Cyclists seeking extra protection for a vulnerable ankle often tape an ankle when they need to protect their injured ankle. It’s good to tape an ankle before cycling as it also helps stabilize the ligaments and avoid injury. Taping an ankle is easy but requires careful taping to ensure an ankle gets proper coverage.
Here’s a step-by-step process of how to tape an ankle for cycling:
- Gather your tape, scissors, and get someone to assist you.
- Elevate your leg at a 90° angle on a prop for your foot.
- Layer your ankle with the pre-wrap twice.
- Wrap two anchor pieces of tape.
- Make a stirrup beneath the heel to prevent lateral twisting.
- Make a heel lock (add another layer if using athletic tape).
- Add another heel lock from the ankle’s inner side.
- Close off your ankle tape using the figure-8 method.
This article will provide in-depth instructions for taping an ankle for cycling. If you have a prior ankle injury, taping your ankle can help you continue cycling while reducing pain and preventing further damage. If you have no injuries but you want extra support, taping your ankle is an excellent option for you, too.
1. Gather Your Tape, Scissors, and Get Someone To Assist You
Before taping your ankle, you need to make sure you have all the required materials. Collect these listed materials before beginning to tape your ankle:
- Athletic tape or kinesiology tape for your ankle
- Pre-wrap if you’re using athletic tape
- Scissors for cutting the tape
- Someone to help you (if possible)
- A place to sit
- An object to prop your leg
Athletic Tape or Kinesiology Tape for Your Ankle
Athletic tape or kinesiology tape are both excellent materials for taping an ankle. However, they both serve very different purposes, so it’s essential to get the type of tape that suits your needs.
While athletic tape provides support and structure, it’s not elastic, so moving around in it is rather restrictive. On the other hand, kinesiology tape is much more flexible and provides enough restriction to support the ankle. If you aren’t sure which kind of tape you need, keep reading after the list to learn more.
Scissors for Cutting the Tape
Scissors are necessary to cut the athletic tape. If you don’t have access to scissors, you could tear the tape by hand. However, it can be tricky, depending on the tape, so having scissors nearby is preferred. Cutting the tape with scissors will also help you tape your ankle quickly and easily. Be sure to handle scissors with caution to avoid injury.
I recommend the Cramer bandage scissors from Amazon.com as they’re great for cutting athletic tape. The scissors’ flat tip ensures safety when in use. Additionally, they come with netted pockets that are elastic on both sides, allowing easy access the next time you need to look for your gear.
For precise cutting of the kinesiology tape, I recommend using the 3B Scientific Stainless Steel Kinesiology Taping Scissors from Amazon.com. Their stainless steel body means they’re sturdy and eco-friendly. Thanks to their black carbon and fluorine resin, you don’t need to worry about your scissors having glue residue from the tape.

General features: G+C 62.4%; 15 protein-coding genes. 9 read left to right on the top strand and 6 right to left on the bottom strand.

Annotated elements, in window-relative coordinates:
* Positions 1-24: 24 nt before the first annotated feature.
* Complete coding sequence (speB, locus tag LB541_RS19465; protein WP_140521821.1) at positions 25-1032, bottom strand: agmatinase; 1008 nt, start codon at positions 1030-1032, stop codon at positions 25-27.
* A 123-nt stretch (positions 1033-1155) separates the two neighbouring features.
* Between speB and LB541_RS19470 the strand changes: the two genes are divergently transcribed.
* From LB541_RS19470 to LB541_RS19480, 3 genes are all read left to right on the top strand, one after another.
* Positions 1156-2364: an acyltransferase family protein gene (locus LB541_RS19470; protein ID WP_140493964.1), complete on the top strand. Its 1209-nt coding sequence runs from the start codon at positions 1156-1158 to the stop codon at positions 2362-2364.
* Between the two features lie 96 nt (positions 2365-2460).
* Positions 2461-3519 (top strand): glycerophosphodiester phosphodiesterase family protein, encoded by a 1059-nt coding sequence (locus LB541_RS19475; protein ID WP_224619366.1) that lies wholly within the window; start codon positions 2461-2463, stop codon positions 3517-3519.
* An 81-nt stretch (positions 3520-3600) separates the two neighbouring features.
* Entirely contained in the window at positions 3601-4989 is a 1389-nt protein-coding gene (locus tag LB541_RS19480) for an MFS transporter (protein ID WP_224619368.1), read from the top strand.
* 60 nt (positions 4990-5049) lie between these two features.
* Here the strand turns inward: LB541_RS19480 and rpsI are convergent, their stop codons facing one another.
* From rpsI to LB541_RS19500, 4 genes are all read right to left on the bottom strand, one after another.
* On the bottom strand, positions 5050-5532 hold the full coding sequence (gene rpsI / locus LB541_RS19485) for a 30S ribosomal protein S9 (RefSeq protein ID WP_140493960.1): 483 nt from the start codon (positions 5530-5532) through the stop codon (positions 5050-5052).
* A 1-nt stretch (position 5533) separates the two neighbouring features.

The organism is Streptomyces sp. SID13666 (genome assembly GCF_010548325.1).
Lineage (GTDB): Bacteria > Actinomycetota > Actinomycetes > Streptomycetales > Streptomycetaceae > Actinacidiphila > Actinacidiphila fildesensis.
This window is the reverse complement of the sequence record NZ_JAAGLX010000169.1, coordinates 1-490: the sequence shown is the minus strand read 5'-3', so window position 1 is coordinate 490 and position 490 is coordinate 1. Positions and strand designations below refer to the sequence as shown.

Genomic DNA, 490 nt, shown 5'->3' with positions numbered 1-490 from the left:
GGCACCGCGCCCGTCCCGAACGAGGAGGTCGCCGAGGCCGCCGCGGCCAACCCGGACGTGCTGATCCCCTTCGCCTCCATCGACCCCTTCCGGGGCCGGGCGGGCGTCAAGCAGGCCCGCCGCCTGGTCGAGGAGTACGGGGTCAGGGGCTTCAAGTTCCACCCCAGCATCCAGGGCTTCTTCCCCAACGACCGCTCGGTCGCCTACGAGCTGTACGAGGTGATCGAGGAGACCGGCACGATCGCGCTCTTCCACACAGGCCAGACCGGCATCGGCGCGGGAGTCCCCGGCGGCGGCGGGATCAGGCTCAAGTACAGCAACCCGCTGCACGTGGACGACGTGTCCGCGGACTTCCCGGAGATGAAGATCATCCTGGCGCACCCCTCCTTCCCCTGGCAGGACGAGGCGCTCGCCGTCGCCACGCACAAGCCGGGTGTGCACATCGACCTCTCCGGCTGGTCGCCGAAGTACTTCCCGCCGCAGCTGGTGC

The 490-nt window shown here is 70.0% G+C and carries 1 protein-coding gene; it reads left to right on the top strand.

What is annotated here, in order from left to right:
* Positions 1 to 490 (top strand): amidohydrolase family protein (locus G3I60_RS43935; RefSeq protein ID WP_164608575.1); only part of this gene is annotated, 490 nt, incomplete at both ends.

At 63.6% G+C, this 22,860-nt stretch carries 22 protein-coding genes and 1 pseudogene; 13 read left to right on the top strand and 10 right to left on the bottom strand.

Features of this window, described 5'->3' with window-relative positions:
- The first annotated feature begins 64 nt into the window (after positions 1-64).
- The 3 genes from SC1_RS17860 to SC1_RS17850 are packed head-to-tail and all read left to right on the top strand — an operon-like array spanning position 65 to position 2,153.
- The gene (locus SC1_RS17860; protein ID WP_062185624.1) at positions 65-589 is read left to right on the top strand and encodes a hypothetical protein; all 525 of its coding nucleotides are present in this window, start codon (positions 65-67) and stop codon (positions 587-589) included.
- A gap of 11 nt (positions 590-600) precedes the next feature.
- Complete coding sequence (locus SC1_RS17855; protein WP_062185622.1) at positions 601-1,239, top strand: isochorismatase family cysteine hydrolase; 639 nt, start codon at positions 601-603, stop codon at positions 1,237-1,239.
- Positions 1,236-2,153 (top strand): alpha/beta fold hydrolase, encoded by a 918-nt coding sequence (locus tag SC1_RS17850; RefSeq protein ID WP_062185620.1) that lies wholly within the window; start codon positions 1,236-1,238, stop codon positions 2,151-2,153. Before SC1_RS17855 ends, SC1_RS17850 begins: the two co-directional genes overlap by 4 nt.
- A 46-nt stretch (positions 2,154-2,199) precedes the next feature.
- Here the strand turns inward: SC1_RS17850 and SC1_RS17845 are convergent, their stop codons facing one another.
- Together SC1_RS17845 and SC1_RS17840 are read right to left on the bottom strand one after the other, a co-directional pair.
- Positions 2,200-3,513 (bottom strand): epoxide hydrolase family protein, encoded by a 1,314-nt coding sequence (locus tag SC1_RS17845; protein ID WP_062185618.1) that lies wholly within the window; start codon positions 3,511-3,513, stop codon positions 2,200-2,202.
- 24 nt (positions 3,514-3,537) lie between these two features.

Get Someone To Help You (if Possible)
Although it’s possible to tape an ankle by yourself, it’ll be much easier to accomplish if you have someone to help you. But make sure they can understand the process. Your leg should be as straight as possible when taping the ankle, and the process is much easier if you have someone to help you.
A Place To Sit
Finding a comfortable and sturdy place to sit is essential for an accurate tape job. Designate an area where you can sit and be able to elevate your leg. It’s possible to sit on the floor while taping an ankle, but sitting on a chair will make the job easier, especially if you have someone assisting you. Don’t attempt to stand while taping your ankle. This could result in loss of balance and injury.
An Object To Prop Your Leg
You’ll need to elevate your leg so that you can stabilize your foot and ankle before taping it. Find an object that you can prop your leg on. A footstool or a chair would be ideal for elevating the leg.
The goal is to find something that will allow you to find stability before you begin the process of taping the ankle. Ideally, the object should be as tall as the seat you’re on so you can easily extend your leg straight.
2. Elevate Your Leg at a 90° Angle on a Prop for Your Foot
Once you’re seated comfortably, elevate your leg on the object you’ve chosen to prop your foot upon. Having your foot propped up will allow you to stabilize the ankle and foot.
Keep your foot in a neutral position angled at 90 degrees. Be sure to keep your foot as still as possible when taping the ankle. This will allow you to tape the ankle so it stays in this neutral position.
The goal is to use the tape to reduce movement in the ankle. So you want to tape the ankle into a position that’s comfortable and supported.
3. Layer Your Ankle With the Pre-Wrap Twice
If you’re using kinesiology tape, this step can be disregarded. Since the athletic tape is much stickier than kinesiology tape, it can be a lot more challenging to remove. Using pre-wrap before taping the ankle can make the removal process more manageable.
Just take the pre-wrap and wrap it around your entire ankle and heel. Layer the pre-wrap twice, then seal it using athletic tape.
This will protect your skin and leg hair from any damage the tape could cause. If you aren’t sure which brand of pre-wrap to use, try OBTANIM Sports Pre-Wrap on Amazon.com. This easy-to-use elastic pre-wrap is affordable and comes in four different colors.
4. Wrap Two Anchor Pieces of Tape
If you’re using kinesiology tape, you can skip this step. But if you’re using athletic tape, wrap an anchor piece above the ankle. The length should be long enough to circle the ankle completely. Be sure to place this tape over the pre-wrap to prevent sticking to the skin or leg hairs. However, make sure the tape is high enough on the ankle to stay in place if the ankle moves.
Then, wrap the second piece of tape slightly overlapping first. Once again, make sure that the tape won’t move if the ankle moves. These two pieces of tape will serve as the anchors for your ankle wrap.
5. Make a Stirrup Beneath the Heel To Prevent Lateral Twisting
To make a stirrup beneath the heel, follow these steps: